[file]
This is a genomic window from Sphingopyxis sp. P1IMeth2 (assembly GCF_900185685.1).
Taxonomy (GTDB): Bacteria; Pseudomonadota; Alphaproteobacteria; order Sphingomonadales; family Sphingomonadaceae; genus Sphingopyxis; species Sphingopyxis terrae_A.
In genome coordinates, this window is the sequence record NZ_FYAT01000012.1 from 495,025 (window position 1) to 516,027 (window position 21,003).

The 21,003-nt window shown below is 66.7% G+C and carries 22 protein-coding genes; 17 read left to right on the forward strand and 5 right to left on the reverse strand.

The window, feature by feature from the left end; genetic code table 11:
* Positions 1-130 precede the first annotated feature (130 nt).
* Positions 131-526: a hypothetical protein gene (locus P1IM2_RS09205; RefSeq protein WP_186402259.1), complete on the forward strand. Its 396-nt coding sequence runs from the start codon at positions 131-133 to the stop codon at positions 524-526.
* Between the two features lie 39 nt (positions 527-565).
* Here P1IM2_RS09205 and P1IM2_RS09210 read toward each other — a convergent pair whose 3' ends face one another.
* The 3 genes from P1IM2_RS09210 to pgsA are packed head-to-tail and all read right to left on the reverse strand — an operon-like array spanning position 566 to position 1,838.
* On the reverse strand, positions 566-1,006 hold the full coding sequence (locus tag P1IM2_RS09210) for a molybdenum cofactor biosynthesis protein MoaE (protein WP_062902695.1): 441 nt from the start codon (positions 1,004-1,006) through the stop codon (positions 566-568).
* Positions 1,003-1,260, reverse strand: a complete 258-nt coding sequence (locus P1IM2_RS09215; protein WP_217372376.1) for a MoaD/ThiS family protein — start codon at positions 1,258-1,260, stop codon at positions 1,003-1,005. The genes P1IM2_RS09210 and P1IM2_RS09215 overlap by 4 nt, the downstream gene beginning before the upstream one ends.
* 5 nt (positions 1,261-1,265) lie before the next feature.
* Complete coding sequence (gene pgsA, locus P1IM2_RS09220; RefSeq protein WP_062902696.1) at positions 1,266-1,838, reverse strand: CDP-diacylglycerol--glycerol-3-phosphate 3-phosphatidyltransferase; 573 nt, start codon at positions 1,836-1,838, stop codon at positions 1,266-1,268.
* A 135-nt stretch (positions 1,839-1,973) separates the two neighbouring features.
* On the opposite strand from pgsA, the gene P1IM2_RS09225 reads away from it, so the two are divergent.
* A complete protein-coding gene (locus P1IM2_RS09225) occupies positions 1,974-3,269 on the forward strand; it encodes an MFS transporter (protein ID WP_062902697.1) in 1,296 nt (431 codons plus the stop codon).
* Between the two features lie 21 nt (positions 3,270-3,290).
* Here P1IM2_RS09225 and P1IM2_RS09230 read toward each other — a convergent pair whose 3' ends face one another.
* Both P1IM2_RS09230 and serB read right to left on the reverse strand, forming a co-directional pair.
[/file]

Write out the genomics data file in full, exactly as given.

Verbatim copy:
This is a genomic window from Sphingopyxis sp. P1IMeth2 (assembly GCF_900185685.1).
Taxonomy (GTDB): Bacteria; Pseudomonadota; Alphaproteobacteria; order Sphingomonadales; family Sphingomonadaceae; genus Sphingopyxis; species Sphingopyxis terrae_A.
In genome coordinates, this window is the sequence record NZ_FYAT01000012.1 from 495,025 (window position 1) to 516,027 (window position 21,003).

The 21,003-nt window shown below is 66.7% G+C and carries 22 protein-coding genes; 17 read left to right on the forward strand and 5 right to left on the reverse strand.

The window, feature by feature from the left end; genetic code table 11:
* Positions 1-130 precede the first annotated feature (130 nt).
* Positions 131-526: a hypothetical protein gene (locus P1IM2_RS09205; RefSeq protein WP_186402259.1), complete on the forward strand. Its 396-nt coding sequence runs from the start codon at positions 131-133 to the stop codon at positions 524-526.
* Between the two features lie 39 nt (positions 527-565).
* Here P1IM2_RS09205 and P1IM2_RS09210 read toward each other — a convergent pair whose 3' ends face one another.
* The 3 genes from P1IM2_RS09210 to pgsA are packed head-to-tail and all read right to left on the reverse strand — an operon-like array spanning position 566 to position 1,838.
* On the reverse strand, positions 566-1,006 hold the full coding sequence (locus tag P1IM2_RS09210) for a molybdenum cofactor biosynthesis protein MoaE (protein WP_062902695.1): 441 nt from the start codon (positions 1,004-1,006) through the stop codon (positions 566-568).
* Positions 1,003-1,260, reverse strand: a complete 258-nt coding sequence (locus P1IM2_RS09215; protein WP_217372376.1) for a MoaD/ThiS family protein — start codon at positions 1,258-1,260, stop codon at positions 1,003-1,005. The genes P1IM2_RS09210 and P1IM2_RS09215 overlap by 4 nt, the downstream gene beginning before the upstream one ends.
* 5 nt (positions 1,261-1,265) lie before the next feature.
* Complete coding sequence (gene pgsA, locus P1IM2_RS09220; RefSeq protein WP_062902696.1) at positions 1,266-1,838, reverse strand: CDP-diacylglycerol--glycerol-3-phosphate 3-phosphatidyltransferase; 573 nt, start codon at positions 1,836-1,838, stop codon at positions 1,266-1,268.
* A 135-nt stretch (positions 1,839-1,973) separates the two neighbouring features.
* On the opposite strand from pgsA, the gene P1IM2_RS09225 reads away from it, so the two are divergent.
* A complete protein-coding gene (locus P1IM2_RS09225) occupies positions 1,974-3,269 on the forward strand; it encodes an MFS transporter (protein ID WP_062902697.1) in 1,296 nt (431 codons plus the stop codon).
* Between the two features lie 21 nt (positions 3,270-3,290).
* Here P1IM2_RS09225 and P1IM2_RS09230 read toward each other — a convergent pair whose 3' ends face one another.
* Both P1IM2_RS09230 and serB read right to left on the reverse strand, forming a co-directional pair.